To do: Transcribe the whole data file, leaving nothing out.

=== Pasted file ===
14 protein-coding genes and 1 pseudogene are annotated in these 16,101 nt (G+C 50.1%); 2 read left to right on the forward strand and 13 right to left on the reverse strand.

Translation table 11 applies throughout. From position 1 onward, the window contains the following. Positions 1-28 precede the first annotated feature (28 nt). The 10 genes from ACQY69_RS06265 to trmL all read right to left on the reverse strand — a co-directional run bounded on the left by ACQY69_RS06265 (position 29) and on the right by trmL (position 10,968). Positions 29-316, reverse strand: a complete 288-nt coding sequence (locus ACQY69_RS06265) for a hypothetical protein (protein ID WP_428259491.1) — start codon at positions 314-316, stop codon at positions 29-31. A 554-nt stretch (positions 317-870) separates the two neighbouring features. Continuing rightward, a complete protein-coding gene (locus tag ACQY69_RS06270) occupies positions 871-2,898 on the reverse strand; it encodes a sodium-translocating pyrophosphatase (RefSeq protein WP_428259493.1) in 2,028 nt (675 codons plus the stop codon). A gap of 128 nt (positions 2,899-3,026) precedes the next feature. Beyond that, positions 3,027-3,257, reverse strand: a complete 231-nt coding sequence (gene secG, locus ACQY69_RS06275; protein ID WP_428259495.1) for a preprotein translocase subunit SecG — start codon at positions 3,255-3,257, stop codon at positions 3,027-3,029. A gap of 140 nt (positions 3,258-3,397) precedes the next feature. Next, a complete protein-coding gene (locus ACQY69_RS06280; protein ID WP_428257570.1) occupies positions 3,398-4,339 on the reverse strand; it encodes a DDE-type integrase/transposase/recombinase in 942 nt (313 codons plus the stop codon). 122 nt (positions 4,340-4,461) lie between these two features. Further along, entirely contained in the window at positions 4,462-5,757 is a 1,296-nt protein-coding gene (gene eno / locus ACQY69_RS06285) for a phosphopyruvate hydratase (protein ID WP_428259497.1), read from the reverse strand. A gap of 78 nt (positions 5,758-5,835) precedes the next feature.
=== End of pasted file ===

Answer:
14 protein-coding genes and 1 pseudogene are annotated in these 16,101 nt (G+C 50.1%); 2 read left to right on the forward strand and 13 right to left on the reverse strand.

Translation table 11 applies throughout. From position 1 onward, the window contains the following. Positions 1-28 precede the first annotated feature (28 nt). The 10 genes from ACQY69_RS06265 to trmL all read right to left on the reverse strand — a co-directional run bounded on the left by ACQY69_RS06265 (position 29) and on the right by trmL (position 10,968). Positions 29-316, reverse strand: a complete 288-nt coding sequence (locus ACQY69_RS06265) for a hypothetical protein (protein ID WP_428259491.1) — start codon at positions 314-316, stop codon at positions 29-31. A 554-nt stretch (positions 317-870) separates the two neighbouring features. Continuing rightward, a complete protein-coding gene (locus tag ACQY69_RS06270) occupies positions 871-2,898 on the reverse strand; it encodes a sodium-translocating pyrophosphatase (RefSeq protein WP_428259493.1) in 2,028 nt (675 codons plus the stop codon). A gap of 128 nt (positions 2,899-3,026) precedes the next feature. Beyond that, positions 3,027-3,257, reverse strand: a complete 231-nt coding sequence (gene secG, locus ACQY69_RS06275; protein ID WP_428259495.1) for a preprotein translocase subunit SecG — start codon at positions 3,255-3,257, stop codon at positions 3,027-3,029. A gap of 140 nt (positions 3,258-3,397) precedes the next feature. Next, a complete protein-coding gene (locus ACQY69_RS06280; protein ID WP_428257570.1) occupies positions 3,398-4,339 on the reverse strand; it encodes a DDE-type integrase/transposase/recombinase in 942 nt (313 codons plus the stop codon). 122 nt (positions 4,340-4,461) lie between these two features. Further along, entirely contained in the window at positions 4,462-5,757 is a 1,296-nt protein-coding gene (gene eno / locus ACQY69_RS06285) for a phosphopyruvate hydratase (protein ID WP_428259497.1), read from the reverse strand. A gap of 78 nt (positions 5,758-5,835) precedes the next feature.